Publications

IDRC works with developing-country researchers and institutions to build local capacity through funding, knowledge sharing, and training.

Through books, articles, research publications, and studies, we aim to widen the impact of our investment and advance development research. We share the results of our funded research, and offer free training materials to guide researchers and institutions.

Want more?  Explore outputs from more than four decades of IDRC-supported research. Visit the IDRC Digital Library now.

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A fly carrying a deadly parasite is endemic in the jungles of the Iguazu Falls, located where the borders of Brazil, Argentina and Paraguay meet. For centuries, this insect did not bother anyone in this remote area. But as its territory has been encroached on by settlements, the disease has spread. With IDRC’s support, researchers are working to improve prevention and control in view of the emergence and spread of the leishmaniasis in the region.
The most popular content on our website in 2016 showcased the many ways that practical research outcomes are being used to make a real difference in the lives of people across the developing world.
It is women and children across developing countries who suffer most from the shocks and stresses to health systems. In South Sudan — a country ravaged by conflicts — limited infrastructure, lack of health information, and severe shortages of health personnel contribute to high levels of maternal and child mortality. Outbreaks of infectious disease and epidemics have similar consequences — the impact of Ebola on maternal and child health in West Africa is one example.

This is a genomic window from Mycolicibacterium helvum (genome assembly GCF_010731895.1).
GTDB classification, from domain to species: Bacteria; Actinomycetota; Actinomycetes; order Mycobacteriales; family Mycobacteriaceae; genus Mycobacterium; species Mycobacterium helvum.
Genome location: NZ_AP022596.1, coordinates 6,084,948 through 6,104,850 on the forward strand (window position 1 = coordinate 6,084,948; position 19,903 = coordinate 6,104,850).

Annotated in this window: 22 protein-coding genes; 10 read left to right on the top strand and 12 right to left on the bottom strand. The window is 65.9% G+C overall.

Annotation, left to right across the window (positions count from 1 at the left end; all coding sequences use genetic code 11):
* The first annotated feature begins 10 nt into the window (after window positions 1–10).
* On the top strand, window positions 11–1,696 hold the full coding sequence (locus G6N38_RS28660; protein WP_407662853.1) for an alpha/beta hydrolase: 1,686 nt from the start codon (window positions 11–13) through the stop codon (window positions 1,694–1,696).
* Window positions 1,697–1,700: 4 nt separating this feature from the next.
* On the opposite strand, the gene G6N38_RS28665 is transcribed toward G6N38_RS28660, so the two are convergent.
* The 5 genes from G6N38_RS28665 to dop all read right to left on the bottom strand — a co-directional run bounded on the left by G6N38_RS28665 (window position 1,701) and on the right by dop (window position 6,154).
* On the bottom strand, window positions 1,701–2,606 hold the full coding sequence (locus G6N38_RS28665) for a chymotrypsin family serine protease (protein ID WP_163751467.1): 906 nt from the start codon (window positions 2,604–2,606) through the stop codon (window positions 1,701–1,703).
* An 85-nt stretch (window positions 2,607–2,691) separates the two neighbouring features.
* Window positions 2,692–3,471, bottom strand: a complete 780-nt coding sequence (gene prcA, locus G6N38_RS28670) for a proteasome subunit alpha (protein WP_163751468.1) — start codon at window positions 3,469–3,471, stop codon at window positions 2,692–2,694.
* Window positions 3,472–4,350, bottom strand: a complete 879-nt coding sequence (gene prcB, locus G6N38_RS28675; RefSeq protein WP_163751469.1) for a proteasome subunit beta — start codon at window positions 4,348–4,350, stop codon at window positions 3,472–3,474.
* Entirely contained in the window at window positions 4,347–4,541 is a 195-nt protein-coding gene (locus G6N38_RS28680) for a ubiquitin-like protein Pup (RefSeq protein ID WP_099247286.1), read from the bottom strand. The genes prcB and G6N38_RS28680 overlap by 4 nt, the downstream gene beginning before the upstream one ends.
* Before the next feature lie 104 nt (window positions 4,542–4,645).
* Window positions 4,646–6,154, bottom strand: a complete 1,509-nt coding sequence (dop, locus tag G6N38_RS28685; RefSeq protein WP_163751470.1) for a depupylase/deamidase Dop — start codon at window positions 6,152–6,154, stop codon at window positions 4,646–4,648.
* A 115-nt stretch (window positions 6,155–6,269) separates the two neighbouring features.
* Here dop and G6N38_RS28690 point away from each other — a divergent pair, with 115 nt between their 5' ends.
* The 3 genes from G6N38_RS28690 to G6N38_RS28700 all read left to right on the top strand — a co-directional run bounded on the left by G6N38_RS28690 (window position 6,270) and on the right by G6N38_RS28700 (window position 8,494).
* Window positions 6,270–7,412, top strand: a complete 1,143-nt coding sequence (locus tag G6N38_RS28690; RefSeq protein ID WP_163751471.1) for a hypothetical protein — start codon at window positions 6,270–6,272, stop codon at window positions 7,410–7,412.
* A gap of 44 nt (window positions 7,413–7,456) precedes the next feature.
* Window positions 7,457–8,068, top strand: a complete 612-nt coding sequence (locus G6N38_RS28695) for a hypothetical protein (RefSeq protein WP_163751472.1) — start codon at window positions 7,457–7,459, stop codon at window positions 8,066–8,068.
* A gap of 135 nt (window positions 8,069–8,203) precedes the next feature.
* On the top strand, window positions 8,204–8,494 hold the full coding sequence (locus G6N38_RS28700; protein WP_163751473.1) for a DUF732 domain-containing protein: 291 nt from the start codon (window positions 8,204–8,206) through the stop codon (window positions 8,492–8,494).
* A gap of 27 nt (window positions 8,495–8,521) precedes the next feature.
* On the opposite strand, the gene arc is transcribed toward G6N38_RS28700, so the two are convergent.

Nearly one in every four people in Lebanon is a refugee. This number is staggering, yet not entirely unbelievable given the protracted and emerging conflicts in the Middle East. A rapid influx of refugees from Syria has catapulted Lebanon from the 69th largest refugee-hosting country to the third largest within the past five years. The country also hosts a large proportion of the world's Palestinian refugee population, comprising nearly 10% of the country's population.
IDRC has more than a decade of experience as a proven funder of climate change and adaptation research.
Ron Deibert, the director of Citizen Lab, on the importance of building cybersecurity in places such as Asia, Africa and Latin America.
Innovative research partnerships are helping smallholder farmers produce healthier food, earn higher incomes, and promote sustainable agriculture
“Social cohesion” broadly refers to the factors that hold a society together, including shared values and identity, feelings of belonging, civic participation, and political legitimacy. A body of theory based on the experience of communities in high-income countries suggests that strong social cohesion can act as a protective factor against violence. But despite rapid urbanisation in the Global South, there has been little empirical research to date on social cohesion and its relationship to violence in middle- and low-income countries.
In low-income, marginalized neighborhoods in Rio de Janeiro, children are exposed to many forms of violence, at home and in their communities. In neighbourhoods rife with drug trafficking and criminal networks, many youth face pressure to join gangs and participate in a range of everyday violence. Despite overwhelming economic and social pressure, how do some boys and young men manage to resist violent pathways?
Durban, Mumbai, and Rio exemplify the rapid growth and transformation that has gripped cities across the Global South. They share a host of challenges, including the violence and insecurity that accompany rapid change.

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